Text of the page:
The U.S. government has seized a dinosaur skeleton in New York City that officials say was unjustly taken from the Gobi Desert in Mongolia.
The head paleontologist with the American Museum of Natural History, Mark Norell, earlier notified authorities about the Tyrannosaurus bataar skeleton when he saw it listed in an auction catalog. Remains of the species have only been found in Mongolia, which prohibits exports of fossils.
The Florida man, Eric Prokopi, who put the bones up for auction has said he is a "commercial paleontologist" and legitimately obtained the specimen.
An anonymous bidder bought the skeleton for more than $1 million, but the sale has been halted pending the outcome of the dispute.
The Tyrannosaurus bataar, according to the Manhattan US Attorney's office, was a dinosaur from the late Cretaceous period, approximately 70 million years ago. It was first discovered in 1946 during a Soviet-Mongolian expedition to the Gobi Desert.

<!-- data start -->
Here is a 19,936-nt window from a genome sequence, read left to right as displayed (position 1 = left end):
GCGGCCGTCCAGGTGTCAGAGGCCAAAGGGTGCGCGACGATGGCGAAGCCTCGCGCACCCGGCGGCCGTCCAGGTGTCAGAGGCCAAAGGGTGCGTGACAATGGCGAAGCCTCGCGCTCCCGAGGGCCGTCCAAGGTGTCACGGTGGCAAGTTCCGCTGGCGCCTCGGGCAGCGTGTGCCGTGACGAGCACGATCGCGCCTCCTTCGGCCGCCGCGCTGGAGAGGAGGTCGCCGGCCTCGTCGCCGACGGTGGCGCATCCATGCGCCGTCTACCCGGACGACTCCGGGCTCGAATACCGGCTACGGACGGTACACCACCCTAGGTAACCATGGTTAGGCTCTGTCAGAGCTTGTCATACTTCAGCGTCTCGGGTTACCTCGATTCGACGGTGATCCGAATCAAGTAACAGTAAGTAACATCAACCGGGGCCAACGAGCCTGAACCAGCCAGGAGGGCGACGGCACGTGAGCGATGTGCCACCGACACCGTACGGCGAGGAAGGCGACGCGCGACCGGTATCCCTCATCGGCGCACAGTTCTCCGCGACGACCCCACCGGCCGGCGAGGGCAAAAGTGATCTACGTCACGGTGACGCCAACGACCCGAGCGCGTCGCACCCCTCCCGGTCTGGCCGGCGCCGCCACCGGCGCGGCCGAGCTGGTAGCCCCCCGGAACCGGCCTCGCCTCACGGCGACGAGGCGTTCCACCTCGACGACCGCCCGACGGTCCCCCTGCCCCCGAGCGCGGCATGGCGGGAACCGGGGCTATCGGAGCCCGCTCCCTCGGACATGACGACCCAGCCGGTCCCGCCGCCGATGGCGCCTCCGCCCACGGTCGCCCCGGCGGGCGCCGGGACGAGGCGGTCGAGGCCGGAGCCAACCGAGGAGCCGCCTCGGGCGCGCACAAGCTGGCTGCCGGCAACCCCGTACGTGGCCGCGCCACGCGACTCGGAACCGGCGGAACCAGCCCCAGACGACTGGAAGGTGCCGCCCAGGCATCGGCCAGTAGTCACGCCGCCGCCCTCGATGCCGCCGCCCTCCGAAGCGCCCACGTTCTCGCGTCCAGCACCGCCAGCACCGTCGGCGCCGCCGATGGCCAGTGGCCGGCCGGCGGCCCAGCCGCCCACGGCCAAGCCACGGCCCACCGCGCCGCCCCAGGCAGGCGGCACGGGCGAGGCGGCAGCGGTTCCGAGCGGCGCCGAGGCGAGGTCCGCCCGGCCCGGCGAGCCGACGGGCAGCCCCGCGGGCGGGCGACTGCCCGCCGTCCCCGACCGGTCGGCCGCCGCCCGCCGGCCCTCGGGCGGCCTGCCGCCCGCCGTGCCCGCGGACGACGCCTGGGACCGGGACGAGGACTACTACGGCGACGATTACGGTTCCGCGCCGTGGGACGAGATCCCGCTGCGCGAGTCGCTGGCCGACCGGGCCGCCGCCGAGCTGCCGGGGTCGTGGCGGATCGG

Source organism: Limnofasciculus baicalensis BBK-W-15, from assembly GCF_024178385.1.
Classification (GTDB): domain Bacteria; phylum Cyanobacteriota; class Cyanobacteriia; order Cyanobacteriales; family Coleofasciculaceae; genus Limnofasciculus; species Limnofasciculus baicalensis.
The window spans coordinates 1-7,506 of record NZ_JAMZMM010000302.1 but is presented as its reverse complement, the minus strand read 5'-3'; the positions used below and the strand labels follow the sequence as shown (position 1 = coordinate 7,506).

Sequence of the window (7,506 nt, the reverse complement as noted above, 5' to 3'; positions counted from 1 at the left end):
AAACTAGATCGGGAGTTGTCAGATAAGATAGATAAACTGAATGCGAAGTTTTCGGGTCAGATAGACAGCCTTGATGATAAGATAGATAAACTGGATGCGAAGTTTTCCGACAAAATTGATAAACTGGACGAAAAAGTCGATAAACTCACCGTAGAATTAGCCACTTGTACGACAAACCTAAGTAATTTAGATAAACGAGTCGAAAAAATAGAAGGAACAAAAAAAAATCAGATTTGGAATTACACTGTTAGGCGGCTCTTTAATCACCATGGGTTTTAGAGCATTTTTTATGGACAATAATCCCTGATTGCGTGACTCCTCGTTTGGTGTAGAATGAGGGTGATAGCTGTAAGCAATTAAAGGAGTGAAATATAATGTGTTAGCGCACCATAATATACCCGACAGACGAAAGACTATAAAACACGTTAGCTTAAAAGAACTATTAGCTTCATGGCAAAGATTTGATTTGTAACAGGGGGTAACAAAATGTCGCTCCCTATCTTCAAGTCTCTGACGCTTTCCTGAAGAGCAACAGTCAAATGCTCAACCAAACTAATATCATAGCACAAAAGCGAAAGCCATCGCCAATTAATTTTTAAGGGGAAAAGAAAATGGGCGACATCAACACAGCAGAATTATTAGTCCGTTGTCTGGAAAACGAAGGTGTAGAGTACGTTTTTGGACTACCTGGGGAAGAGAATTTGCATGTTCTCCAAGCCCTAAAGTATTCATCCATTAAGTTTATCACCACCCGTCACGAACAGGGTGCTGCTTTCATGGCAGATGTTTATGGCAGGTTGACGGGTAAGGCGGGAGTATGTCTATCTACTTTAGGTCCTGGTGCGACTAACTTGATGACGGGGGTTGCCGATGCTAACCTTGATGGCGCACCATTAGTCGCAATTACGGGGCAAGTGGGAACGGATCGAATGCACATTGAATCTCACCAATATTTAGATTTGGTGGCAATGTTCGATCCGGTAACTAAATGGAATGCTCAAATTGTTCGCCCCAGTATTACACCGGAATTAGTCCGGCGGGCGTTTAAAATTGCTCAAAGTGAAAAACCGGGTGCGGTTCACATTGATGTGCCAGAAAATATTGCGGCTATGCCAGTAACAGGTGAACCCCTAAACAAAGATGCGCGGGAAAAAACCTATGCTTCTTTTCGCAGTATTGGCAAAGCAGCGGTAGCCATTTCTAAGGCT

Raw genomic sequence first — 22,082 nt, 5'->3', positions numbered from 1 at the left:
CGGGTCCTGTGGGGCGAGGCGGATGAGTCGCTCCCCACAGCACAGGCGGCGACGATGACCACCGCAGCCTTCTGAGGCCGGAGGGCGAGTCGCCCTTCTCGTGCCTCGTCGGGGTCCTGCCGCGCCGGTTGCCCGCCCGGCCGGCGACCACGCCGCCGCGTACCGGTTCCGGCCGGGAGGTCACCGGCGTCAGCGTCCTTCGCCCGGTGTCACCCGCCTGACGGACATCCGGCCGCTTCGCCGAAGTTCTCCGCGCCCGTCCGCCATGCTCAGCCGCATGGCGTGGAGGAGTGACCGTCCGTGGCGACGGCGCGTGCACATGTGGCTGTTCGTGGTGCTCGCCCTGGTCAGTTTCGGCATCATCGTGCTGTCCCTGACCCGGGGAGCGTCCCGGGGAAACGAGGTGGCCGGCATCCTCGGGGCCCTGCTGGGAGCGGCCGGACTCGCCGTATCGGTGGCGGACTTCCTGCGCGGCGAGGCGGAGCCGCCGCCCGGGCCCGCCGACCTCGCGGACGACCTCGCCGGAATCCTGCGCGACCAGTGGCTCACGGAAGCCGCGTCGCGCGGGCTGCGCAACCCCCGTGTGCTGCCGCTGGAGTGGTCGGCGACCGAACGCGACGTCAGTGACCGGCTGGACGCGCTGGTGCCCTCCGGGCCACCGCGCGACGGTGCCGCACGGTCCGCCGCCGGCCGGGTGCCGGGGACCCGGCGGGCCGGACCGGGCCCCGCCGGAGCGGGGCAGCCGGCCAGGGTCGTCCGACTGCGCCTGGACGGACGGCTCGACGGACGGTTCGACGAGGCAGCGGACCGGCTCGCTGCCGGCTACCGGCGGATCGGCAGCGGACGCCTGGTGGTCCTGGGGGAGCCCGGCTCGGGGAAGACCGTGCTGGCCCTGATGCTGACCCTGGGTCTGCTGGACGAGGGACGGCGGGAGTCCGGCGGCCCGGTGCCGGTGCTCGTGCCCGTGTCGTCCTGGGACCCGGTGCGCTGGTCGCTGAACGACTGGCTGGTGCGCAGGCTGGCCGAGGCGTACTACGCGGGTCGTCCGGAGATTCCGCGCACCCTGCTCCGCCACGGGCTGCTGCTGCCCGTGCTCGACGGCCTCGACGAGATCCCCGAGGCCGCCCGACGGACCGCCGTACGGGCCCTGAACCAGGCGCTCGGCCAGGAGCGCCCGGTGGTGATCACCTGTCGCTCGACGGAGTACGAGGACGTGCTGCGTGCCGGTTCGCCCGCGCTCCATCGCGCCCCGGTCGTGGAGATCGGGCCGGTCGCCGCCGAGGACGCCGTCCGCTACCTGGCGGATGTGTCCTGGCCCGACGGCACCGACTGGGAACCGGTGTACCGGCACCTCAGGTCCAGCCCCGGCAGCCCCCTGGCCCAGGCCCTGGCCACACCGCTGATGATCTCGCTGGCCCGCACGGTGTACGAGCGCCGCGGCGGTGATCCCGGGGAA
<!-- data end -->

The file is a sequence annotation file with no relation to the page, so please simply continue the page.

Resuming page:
The crates holding the fossil have been held at a storage facility in Queens. US officials say they intend to return it to Mongolia.
"The skeletal remains of this dinosaur are of tremendous cultural and historic significance to the people of Mongolia, and provide a connection to the country's prehistoric past," said Manhattan US Attorney Preet Bharara. "When the skeleton was allegedly looted, a piece of the country's natural history was stolen with it, and we look forward to returning it to its rightful place."
(Photo: Some of the bones seized by the goverment./Courtesy of the U.S. Immigration and Customs Enforcement's Homeland Security Investigations)